Financial Accounting Standards Board

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Financial Accounting Standards Board (FASB)
FASB.png
Founded 1973
Headquarters Norwalk, CT
Key People Chairman Robert H. Herz
Employees 68
Website http://www.fasb.org/

The Financial Accounting Standards Board (FASB) is the official U.S.-based organization, recognized by the Securities and Exchange Commission (SEC) and the American Institute of Certified Public Accountants (AICPA), for determining standards of financial accounting and reporting amongst private corporations. The FASB is part of efforts to improve corporate reporting following the credit crisis.

History

The FASB was officially designated in 1973 as the U.S. body responsible for setting and improving accounting standards and reporting those to the SEC, which has the statutory authority to enforce such standards. Prior to its formation, accounting standards were proposed by the Accounting Principles Board and before that by the Committee on Accounting Procedure, each part of the AICPA.[1] FASB members are selected by the Financial Accounting Foundation (FAF) and consulted with by Financial Accounting Standards Advisory Council (FASAC), which has around 30 members.

Key people

FASB Chairman Robert H. Herz was first appointed in 2002 ans reappointed to a second 5-year term in 2007. He was previously a senior partner with U.S.-based accounting giant PriceWaterhouseCoopers, where he was North America Theater Leader of Professional, Technical, Risk & Quality and a member of the firm's global and U.S. boards.[2] Herz has also chaired the AICPA SEC Regulations Committee and the Transnational Auditors Committee of the International Federation of Accountants, and served as a part-time member of the International Accounting Standards Board.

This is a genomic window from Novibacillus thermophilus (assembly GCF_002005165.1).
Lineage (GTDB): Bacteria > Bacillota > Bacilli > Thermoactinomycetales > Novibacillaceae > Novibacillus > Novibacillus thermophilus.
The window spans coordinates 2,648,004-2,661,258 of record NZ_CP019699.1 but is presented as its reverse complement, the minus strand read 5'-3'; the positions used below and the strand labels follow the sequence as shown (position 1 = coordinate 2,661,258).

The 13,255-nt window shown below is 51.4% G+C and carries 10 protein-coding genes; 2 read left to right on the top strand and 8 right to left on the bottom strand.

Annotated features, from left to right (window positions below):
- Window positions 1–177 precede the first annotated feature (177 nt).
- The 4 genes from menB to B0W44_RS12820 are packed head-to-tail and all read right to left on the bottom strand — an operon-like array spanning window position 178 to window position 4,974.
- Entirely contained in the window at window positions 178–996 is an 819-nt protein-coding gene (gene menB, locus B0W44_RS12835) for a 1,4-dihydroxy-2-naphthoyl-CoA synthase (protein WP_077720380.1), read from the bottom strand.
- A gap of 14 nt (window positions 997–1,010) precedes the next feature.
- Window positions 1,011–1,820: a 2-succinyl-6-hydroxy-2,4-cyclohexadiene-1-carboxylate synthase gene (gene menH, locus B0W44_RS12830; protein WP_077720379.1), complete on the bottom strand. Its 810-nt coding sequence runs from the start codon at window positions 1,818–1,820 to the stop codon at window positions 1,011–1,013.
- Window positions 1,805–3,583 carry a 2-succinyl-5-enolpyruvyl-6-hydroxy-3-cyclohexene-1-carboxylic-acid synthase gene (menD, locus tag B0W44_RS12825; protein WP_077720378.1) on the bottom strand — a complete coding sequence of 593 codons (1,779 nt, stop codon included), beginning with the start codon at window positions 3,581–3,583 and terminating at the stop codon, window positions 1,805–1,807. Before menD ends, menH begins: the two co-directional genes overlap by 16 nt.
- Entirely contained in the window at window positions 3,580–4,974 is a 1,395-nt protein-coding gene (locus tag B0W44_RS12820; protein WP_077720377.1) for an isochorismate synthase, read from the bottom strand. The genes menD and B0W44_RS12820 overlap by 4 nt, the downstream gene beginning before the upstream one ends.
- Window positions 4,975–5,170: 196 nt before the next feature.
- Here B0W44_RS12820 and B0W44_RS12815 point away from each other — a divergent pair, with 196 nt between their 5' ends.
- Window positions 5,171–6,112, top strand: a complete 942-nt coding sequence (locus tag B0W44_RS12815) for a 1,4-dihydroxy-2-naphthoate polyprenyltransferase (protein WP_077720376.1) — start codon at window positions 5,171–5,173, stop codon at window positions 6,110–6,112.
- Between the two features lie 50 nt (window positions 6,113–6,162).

Latest news

The FASB in conjunction with the International Accounting Standards Board (IASB) recently formed the Financial Crisis Advisory Group (FCAG), an 18-member group charged with investigating the role financial reporting played in the recent credit crisis and corporate financial collapses.[3] The FCAG has been given six months to complete its report, which will focus on the role of mark-to-market and off-balance sheet accounting played in precipitating the crisis.

References

  1. Facts about FASB. FASB.org.
  2. Robert H. Herz, Chairman. FASB.org.
  3. Global Crisis Group Offers Integrity Backstop. CFO.com.